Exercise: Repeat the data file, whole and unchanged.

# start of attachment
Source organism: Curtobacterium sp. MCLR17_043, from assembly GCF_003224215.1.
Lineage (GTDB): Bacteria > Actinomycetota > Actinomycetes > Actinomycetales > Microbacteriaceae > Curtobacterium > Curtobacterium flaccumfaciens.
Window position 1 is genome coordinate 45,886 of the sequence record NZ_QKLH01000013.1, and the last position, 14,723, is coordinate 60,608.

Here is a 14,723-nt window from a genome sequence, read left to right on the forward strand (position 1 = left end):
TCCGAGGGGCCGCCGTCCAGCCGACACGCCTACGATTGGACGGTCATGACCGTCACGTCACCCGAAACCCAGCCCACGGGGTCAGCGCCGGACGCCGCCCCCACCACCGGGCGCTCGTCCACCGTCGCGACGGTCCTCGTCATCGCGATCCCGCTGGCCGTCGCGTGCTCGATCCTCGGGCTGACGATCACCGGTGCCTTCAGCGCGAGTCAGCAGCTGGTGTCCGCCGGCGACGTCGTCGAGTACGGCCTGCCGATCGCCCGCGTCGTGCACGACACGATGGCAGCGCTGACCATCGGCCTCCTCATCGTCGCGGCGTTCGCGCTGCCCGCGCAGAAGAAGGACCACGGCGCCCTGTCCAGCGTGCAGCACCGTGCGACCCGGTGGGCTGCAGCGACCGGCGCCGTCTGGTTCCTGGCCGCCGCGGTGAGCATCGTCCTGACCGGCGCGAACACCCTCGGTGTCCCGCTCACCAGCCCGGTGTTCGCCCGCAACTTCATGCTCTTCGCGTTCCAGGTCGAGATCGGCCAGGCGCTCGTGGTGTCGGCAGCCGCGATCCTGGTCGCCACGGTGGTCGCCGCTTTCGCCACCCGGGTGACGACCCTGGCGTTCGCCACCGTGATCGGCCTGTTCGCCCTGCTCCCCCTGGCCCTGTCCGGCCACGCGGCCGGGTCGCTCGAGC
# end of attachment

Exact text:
Source organism: Curtobacterium sp. MCLR17_043, from assembly GCF_003224215.1.
Lineage (GTDB): Bacteria > Actinomycetota > Actinomycetes > Actinomycetales > Microbacteriaceae > Curtobacterium > Curtobacterium flaccumfaciens.
Window position 1 is genome coordinate 45,886 of the sequence record NZ_QKLH01000013.1, and the last position, 14,723, is coordinate 60,608.

Here is a 14,723-nt window from a genome sequence, read left to right on the forward strand (position 1 = left end):
TCCGAGGGGCCGCCGTCCAGCCGACACGCCTACGATTGGACGGTCATGACCGTCACGTCACCCGAAACCCAGCCCACGGGGTCAGCGCCGGACGCCGCCCCCACCACCGGGCGCTCGTCCACCGTCGCGACGGTCCTCGTCATCGCGATCCCGCTGGCCGTCGCGTGCTCGATCCTCGGGCTGACGATCACCGGTGCCTTCAGCGCGAGTCAGCAGCTGGTGTCCGCCGGCGACGTCGTCGAGTACGGCCTGCCGATCGCCCGCGTCGTGCACGACACGATGGCAGCGCTGACCATCGGCCTCCTCATCGTCGCGGCGTTCGCGCTGCCCGCGCAGAAGAAGGACCACGGCGCCCTGTCCAGCGTGCAGCACCGTGCGACCCGGTGGGCTGCAGCGACCGGCGCCGTCTGGTTCCTGGCCGCCGCGGTGAGCATCGTCCTGACCGGCGCGAACACCCTCGGTGTCCCGCTCACCAGCCCGGTGTTCGCCCGCAACTTCATGCTCTTCGCGTTCCAGGTCGAGATCGGCCAGGCGCTCGTGGTGTCGGCAGCCGCGATCCTGGTCGCCACGGTGGTCGCCGCTTTCGCCACCCGGGTGACGACCCTGGCGTTCGCCACCGTGATCGGCCTGTTCGCCCTGCTCCCCCTGGCCCTGTCCGGCCACGCGGCCGGGTCGCTCGAGC